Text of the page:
Autonomy. Autonomy is about having a sense of control, to be able to make your own choices. If you tell your staff members what to do to correct their performance, it reduces their autonomy, and they are less likely to “own” the change. Conversely, if you ask, “What are a couple things that you could do differently to get different results?” they may feel increased autonomy and ownership and be more likely to change their behavior. Another approach that increases autonomy would be to ask, “Would you be willing to brainstorm with me to identify some potential approaches to achieve the desired result?”

Relatedness. Relatedness is a sense of safety with others, a notion of who is “in” or “out” of a group. It includes behaviors around tribalism and team loyalty, and decisions about friend or foe. I think it relates to feelings of inclusion or exclusion. I have found that a useful way to provide feedback is to use a relevant story that is autobiographical in nature. It might sound like, “Would you be open to hearing about a time when I struggled with something similar and some strategies I used to address it?” Pointing out the impact of an employee’s behavior on the team is another way to invoke relatedness and motivate a desire for change.

Fairness. Fairness is not only perceptual, but it also is relative, meaning it is far more likely that employees will perceive that they have been treated unfairly than for them to see how they might be treating others unfairly. If you are a parent of more than one child, or if you supervise more than one person, you’ve have had lots of fairness conversations. If you provide feedback to employees using generalizations, they might perceive it as unfair. Such feedback might take the form of words like “always” and “never.” If employees accuse you of singling them out, or if they point out that you overlook the same behavior in others, these are issues around perceived fairness. As a leader, you can remind your employees that giving feedback is a responsibility that you have—it’s your job.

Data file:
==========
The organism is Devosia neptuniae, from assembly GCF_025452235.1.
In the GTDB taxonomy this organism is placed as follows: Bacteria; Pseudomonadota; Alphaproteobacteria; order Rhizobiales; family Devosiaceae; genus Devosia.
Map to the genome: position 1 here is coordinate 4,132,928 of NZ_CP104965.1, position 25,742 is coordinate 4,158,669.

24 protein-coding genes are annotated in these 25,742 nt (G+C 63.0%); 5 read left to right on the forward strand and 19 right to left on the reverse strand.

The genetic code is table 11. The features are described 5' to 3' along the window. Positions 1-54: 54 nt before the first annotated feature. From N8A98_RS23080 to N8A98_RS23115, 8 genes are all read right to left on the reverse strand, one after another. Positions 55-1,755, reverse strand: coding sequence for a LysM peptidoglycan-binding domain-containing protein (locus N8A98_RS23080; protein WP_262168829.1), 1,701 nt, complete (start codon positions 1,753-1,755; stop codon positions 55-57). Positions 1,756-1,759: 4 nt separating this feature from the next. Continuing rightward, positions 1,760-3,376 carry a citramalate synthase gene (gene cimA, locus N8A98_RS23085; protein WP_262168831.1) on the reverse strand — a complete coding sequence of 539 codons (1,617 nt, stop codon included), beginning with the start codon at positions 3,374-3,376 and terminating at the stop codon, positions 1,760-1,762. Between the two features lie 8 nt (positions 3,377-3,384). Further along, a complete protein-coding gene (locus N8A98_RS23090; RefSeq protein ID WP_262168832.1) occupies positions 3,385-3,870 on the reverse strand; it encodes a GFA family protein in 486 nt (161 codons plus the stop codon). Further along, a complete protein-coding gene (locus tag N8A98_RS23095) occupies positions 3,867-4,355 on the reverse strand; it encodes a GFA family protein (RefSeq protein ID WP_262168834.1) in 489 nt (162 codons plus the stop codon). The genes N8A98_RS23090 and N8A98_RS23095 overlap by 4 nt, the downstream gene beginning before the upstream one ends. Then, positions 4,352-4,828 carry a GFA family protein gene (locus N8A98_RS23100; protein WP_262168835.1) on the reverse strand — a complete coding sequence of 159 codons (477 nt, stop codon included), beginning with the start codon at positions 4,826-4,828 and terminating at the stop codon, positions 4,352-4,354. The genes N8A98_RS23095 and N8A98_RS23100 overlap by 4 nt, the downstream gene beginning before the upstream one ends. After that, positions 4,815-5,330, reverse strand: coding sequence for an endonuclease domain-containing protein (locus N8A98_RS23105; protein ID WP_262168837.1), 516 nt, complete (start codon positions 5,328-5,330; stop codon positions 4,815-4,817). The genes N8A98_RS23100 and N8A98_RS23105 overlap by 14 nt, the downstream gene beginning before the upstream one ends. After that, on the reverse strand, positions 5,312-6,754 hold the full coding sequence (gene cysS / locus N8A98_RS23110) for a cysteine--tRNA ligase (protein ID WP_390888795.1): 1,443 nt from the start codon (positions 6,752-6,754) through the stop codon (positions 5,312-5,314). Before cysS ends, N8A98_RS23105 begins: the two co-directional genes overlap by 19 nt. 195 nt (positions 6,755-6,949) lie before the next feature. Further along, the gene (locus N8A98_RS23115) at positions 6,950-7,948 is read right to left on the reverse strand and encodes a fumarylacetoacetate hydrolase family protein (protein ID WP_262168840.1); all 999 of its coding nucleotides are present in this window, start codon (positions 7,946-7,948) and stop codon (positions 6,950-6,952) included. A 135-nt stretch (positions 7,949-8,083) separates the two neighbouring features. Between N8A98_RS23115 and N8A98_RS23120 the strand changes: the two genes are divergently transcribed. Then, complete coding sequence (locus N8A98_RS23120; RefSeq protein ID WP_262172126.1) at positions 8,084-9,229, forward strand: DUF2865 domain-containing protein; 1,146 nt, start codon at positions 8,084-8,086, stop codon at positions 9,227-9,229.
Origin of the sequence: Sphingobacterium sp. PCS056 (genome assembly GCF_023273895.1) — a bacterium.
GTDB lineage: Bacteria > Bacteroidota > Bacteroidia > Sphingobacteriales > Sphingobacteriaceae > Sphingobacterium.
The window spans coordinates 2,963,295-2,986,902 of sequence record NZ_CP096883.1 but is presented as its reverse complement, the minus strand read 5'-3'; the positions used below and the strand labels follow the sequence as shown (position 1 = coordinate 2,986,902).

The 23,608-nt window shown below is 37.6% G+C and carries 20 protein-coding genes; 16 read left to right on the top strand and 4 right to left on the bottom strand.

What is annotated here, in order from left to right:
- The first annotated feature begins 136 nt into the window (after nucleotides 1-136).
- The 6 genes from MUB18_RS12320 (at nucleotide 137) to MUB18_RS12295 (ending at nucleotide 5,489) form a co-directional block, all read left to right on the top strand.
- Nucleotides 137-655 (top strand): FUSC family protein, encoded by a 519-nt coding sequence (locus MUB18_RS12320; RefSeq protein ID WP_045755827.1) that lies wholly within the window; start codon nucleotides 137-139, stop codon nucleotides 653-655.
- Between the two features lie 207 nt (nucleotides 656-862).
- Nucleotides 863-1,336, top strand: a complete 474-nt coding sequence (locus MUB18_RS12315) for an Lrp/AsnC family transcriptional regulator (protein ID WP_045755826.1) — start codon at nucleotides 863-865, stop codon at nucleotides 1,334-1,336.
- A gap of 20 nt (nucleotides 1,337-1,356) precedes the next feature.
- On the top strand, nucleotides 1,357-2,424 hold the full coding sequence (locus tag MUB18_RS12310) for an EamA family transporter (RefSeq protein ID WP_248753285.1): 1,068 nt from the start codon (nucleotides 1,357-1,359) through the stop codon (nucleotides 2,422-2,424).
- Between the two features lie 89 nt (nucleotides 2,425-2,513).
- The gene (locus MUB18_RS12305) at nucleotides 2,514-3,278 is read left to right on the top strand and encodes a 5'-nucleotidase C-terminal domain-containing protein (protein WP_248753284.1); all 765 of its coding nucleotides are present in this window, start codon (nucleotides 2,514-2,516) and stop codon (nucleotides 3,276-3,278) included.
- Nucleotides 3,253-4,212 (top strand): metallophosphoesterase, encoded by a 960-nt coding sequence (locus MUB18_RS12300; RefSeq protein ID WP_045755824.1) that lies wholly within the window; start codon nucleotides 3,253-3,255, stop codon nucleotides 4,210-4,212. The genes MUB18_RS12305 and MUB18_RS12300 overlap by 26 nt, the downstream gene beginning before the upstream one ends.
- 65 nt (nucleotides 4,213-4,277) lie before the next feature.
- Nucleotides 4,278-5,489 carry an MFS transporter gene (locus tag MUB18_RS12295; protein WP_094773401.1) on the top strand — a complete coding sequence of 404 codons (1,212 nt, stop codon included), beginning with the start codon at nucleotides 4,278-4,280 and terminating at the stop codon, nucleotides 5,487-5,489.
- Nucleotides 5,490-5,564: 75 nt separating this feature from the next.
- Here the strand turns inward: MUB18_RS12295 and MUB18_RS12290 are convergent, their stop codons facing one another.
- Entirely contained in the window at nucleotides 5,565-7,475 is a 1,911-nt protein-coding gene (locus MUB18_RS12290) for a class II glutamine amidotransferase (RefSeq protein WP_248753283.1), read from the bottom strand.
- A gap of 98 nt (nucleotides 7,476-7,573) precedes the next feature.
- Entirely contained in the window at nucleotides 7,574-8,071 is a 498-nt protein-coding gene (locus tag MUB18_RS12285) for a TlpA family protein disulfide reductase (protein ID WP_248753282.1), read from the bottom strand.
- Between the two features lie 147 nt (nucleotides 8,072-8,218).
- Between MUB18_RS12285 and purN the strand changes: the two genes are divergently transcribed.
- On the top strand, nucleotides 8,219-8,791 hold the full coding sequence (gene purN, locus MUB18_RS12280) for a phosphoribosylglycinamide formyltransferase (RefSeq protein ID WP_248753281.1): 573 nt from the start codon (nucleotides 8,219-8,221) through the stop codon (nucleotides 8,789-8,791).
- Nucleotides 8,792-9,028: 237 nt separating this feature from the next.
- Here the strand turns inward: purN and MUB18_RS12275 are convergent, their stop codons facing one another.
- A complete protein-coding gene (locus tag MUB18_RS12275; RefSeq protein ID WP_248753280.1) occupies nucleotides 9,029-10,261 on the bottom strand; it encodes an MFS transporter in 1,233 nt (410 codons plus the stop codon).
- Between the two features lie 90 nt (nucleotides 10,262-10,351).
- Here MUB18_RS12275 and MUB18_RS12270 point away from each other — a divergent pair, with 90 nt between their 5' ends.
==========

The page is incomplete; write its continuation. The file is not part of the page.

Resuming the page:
In a book about the practical application of his theory, How The Way We Talk Can Change The Way We Work, Robert Kegan identifies a huge underlying assumption inherent in performance evaluation that is largely hidden, and bound to invoke a threat to fairness. That assumption is that the supervisor, by virtue of their place in the hierarchy, is somehow the authority on how the other person ought to be performing. Kegan suggests that this can be mitigated by making the performance conversation a two-way conversation. This might sound like, “I’d like to have a conversation about your performance. First, I’d like to lay out how I am viewing things, and then I’m eager to hear and to incorporate your viewpoint.”

Another guaranteed situation that evokes a strong fairness threat is when employees are told how things are without feeling like their supervisor checked with them to hear their side of the story. This is thought of as jumping to conclusions, or prejudging someone. Asking is almost always better than telling. Two-way conversations are almost always preferable to one-way communications.


I see the SCARF model as a fairly easy concept to grasp and apply. I believe it has great potential to improve human interaction—so much so that I completely rebuilt my change management workshop, making SCARF the central concept, three days before I was due to deliver it to a professional conference in Seattle.

It is my fervent wish that you find the SCARF model to be a valuable leadership tool. It is my further hope that you seek to increase your understanding of human psychology, neuroscience, and cognitive techniques, and thus “mine the gold” to make the complex task of leadership more manageable.

Chuck Pratt is President of Charles Pratt Consulting, Inc. and a member of the University Consulting Alliance, a resource for UW leaders. As such, his favorite activity is coaching leaders. He is also a frequent trainer for POD, delivering well-received and well-attended courses on topics like emotional intelligence, change management, empathy, optimism, and likeability.

Summer 2013 | Return to issue home